CHAMPAIGN — AJ Bush Jr. knew he didn't have a lot of time to complete his mission when he arrived in Champaign.
He understood that to find success as a fifth-year senior quarterback, he first needed to ingratiate himself quickly with his new Illinois teammates -- even though NCAA rules didn't permit him to practice with them and some of them had played together for years.
Complicating matters, he couldn't live in the dorms and players who lived off campus already had roommates. He figured signing a short-term lease wasn't the smartest idea, so he sublet an apartment within walking distance of campus.
Bush, 22, arrived at Illinois on May 19, a day after he graduated from Virginia Tech, and paid his own way in Champaign until he could officially join the team on scholarship on Aug. 3.
He had 28 days to cram for the starting role.
"I knew I had to be on top of my game," he told the Tribune. "I didn't want to leave any doubt that I wanted to be here."
Bush threw with his future teammates outside of practice whenever he could. He talked to them about the playbook. It seemed he stopped by the coaches' offices as much as the coaches did, to pick their brains, make his face known and show his dedication.
Illinois is Bush's fourth college program in five years. The winding path began at Nebraska and included transfers to Iowa Western Community College and Virginia Tech.
But this is different. This is his final stop.
"I saw this as a great opportunity," he said. "They want to win, and they knew I want to win. That was good for the relationship. There was a lot of team bonding. They welcomed me with open arms."
Bush impressed coaches and teammates in preseason camp, and he officially was named the starter four days before the Week 1 comeback victory against Kent State. The Illini hope for a more solid start-to-finish win Saturday at Memorial Stadium against Western Illinois.
Bush was considered a strong fit for coordinator Rod Smith's offense because of his dual-threat abilities, and he rushed for 139 yards on 21 carries in his debut and added 190 yards on 13-of-23 passing.
The Illini are counting on Bush to spark an offense that was among the most anemic in the nation last season and to add pizzazz to a position that has been marked by instability and ineffectiveness in recent years.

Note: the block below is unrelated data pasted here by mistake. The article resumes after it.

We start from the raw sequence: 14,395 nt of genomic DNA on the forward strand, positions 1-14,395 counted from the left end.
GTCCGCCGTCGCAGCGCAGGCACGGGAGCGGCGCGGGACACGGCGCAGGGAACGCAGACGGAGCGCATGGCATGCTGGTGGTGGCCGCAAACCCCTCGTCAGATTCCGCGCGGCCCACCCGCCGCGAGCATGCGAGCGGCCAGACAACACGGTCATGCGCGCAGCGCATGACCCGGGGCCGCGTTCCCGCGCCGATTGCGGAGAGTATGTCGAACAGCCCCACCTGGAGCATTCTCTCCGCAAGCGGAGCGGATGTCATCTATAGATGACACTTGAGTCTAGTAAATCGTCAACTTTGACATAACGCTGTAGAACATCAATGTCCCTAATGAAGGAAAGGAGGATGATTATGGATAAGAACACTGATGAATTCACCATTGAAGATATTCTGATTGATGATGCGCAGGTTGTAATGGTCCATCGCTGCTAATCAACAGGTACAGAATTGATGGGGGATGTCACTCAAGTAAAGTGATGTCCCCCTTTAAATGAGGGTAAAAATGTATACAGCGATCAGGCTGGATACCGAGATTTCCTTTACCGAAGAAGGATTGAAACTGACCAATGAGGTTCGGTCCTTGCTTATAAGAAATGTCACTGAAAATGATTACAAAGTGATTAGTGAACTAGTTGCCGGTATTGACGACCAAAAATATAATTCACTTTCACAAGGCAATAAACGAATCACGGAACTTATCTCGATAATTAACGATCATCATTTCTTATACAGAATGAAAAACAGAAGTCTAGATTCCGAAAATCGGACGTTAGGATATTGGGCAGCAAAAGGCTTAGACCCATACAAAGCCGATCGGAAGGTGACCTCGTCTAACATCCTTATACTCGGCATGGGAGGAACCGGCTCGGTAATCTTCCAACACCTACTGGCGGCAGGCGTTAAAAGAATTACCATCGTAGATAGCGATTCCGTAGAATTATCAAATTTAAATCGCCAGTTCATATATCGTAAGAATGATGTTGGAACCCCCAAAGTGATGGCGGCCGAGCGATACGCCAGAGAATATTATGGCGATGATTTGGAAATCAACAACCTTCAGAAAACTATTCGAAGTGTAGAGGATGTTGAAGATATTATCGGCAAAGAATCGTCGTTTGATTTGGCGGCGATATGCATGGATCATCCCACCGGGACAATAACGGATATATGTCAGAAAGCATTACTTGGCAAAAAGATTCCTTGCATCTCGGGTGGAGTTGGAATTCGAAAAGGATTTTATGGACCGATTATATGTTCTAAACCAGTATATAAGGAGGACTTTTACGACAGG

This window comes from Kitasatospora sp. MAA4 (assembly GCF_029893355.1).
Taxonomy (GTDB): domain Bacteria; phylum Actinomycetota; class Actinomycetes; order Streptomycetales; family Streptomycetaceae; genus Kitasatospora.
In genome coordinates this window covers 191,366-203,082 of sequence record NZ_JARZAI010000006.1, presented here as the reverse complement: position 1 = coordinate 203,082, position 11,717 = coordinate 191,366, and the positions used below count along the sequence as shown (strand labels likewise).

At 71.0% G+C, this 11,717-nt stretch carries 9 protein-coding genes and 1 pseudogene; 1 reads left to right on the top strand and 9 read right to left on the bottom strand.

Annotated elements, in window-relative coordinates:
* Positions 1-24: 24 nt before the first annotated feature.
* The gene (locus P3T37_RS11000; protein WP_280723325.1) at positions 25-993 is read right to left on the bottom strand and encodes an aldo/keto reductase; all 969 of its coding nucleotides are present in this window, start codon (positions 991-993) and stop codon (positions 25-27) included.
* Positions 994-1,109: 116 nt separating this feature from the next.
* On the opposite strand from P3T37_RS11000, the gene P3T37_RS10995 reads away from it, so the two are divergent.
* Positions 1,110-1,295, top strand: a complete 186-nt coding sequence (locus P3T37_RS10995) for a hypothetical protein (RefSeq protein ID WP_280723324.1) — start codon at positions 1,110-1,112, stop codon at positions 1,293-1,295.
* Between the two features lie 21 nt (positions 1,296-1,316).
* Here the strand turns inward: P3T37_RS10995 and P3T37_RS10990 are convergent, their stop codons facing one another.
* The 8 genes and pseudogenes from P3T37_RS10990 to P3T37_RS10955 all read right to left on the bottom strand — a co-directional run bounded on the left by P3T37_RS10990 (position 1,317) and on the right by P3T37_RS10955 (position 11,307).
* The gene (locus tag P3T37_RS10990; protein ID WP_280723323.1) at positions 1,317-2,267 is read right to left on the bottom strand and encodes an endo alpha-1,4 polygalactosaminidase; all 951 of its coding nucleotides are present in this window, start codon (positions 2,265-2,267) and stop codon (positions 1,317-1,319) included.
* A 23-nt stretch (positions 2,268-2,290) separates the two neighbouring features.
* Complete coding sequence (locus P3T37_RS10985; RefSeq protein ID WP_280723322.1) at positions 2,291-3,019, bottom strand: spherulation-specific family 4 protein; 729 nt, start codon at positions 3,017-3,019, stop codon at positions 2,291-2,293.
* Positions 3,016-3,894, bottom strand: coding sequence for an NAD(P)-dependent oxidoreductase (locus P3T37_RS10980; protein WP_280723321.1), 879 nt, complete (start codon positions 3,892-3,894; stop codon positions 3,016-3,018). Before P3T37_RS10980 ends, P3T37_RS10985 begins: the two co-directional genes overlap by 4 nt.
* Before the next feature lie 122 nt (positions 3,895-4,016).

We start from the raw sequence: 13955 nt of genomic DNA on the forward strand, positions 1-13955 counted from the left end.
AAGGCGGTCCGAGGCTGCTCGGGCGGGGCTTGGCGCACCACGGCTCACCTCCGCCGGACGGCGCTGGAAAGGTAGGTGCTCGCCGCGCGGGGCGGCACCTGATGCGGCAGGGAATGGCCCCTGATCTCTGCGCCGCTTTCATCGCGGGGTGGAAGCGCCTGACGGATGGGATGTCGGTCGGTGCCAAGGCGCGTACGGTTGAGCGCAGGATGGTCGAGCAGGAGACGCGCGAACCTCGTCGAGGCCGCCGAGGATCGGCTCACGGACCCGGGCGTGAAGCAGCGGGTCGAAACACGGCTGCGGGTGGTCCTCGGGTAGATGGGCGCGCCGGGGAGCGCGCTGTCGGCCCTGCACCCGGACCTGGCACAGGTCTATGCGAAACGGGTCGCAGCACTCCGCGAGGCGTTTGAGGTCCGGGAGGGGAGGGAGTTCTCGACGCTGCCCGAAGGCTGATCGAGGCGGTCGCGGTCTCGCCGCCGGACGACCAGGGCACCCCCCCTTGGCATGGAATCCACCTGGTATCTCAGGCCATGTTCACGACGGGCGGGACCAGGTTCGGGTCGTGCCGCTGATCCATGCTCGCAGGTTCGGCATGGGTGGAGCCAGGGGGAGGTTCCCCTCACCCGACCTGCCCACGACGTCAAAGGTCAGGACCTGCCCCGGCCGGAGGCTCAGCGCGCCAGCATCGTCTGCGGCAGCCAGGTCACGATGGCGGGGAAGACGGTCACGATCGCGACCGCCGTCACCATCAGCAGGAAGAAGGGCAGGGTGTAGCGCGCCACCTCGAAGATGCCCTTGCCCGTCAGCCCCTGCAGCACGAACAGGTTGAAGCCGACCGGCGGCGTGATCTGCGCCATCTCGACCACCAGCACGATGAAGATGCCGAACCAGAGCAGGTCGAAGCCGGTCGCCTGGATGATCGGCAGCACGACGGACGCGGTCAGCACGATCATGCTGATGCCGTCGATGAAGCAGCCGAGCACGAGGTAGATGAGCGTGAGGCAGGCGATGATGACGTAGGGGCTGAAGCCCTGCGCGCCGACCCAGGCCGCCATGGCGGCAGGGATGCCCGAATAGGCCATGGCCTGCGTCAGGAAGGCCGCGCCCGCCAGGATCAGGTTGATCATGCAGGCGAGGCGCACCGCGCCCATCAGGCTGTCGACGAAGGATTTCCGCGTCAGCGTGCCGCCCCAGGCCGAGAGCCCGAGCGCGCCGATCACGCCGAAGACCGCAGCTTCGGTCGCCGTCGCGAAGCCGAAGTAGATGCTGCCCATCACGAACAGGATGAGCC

Illinois showed its intent to create fireworks on the first play against Kent State, a bomb to Ricky Smalling that narrowly missed.
Bush beat out four other quarterbacks vying for the job. Rod Smith said Bush had only one bad day in camp.
"The dude made plays," Smith said before the season. "All the things we asked our quarterbacks to do, he displayed in camp. That wasn't a luck thing. He was here every day during the offseason, on his dime, putting in time. It shows you how hungry he is."
When the Illini trailed Kent State 17-3 at halftime, Bush said his calm-and-collected demeanor didn't change.
"I was cool," he said. He simply told his teammates and coach Lovie Smith he knew they would win.
"I liked how he ran the show," Lovie Smith said. "It's been awhile since AJ played. He's a tough guy. I buy in to AJ Bush. We needed to come back strong, and he led us."
Bush said he couldn't think of a time in his life when he was rattled. Not when, after being a three-star recruit out of Norcross, Ga., he landed at Nebraska. Not when he didn't see a lick of playing time in two years there and saw a coaching regime change. Not when he opted to play at a community college rather than lose a year sitting out as an FBS transfer. Not when he was relegated to backup duty at Virginia Tech last season, appearing in five games.
"I never worry," he said. "Everyone has something in life. I keep my faith with the man upstairs. Any opportunity he gives me, I'm going to go at it full speed. I'm always going to be motivated."
He recalled joining a different pee-wee team as a fourth-grader than his classmates, who called him "traitor" at school. He came home and told his mother, "I understand they're upset that I left (the team)."
"I always had perspective," Bush said.
Even when he transferred to Iowa Western, a brief window of opportunity didn't faze him. He arrived the day before the first game of the 2016 season and wound up playing in 10 games.
"I was nervous. You bring in a quarterback that late, you don't know how it's going to go," Iowa Western coach Scott Strohmeier said. "(Other quarterbacks) have their friends and timing down. (He) did a really good job. He gets along with people. He just came in and really wanted a chance to play, and he didn't complain about playing time and went about his business."
Bush said he draws inspiration from Panthers quarterback Cam Newton, who found little success at Florida before transferring to a junior college and finally to Auburn, where he won the Heisman Trophy and a national title in 2010.
"He had one great year and was off to his journey," Bush said.
This one final season of college football could be a defining -- and long-coming -- one for Bush. But he's not stressed about it. He said he's confident about how it will turn out.
"I know this is what I wanted to do," he said. "I know I'm good enough to do it and I'm capable of doing it. Why not keep trying? You don't always get the rewards right away. If it's something you want to do, you don't give up."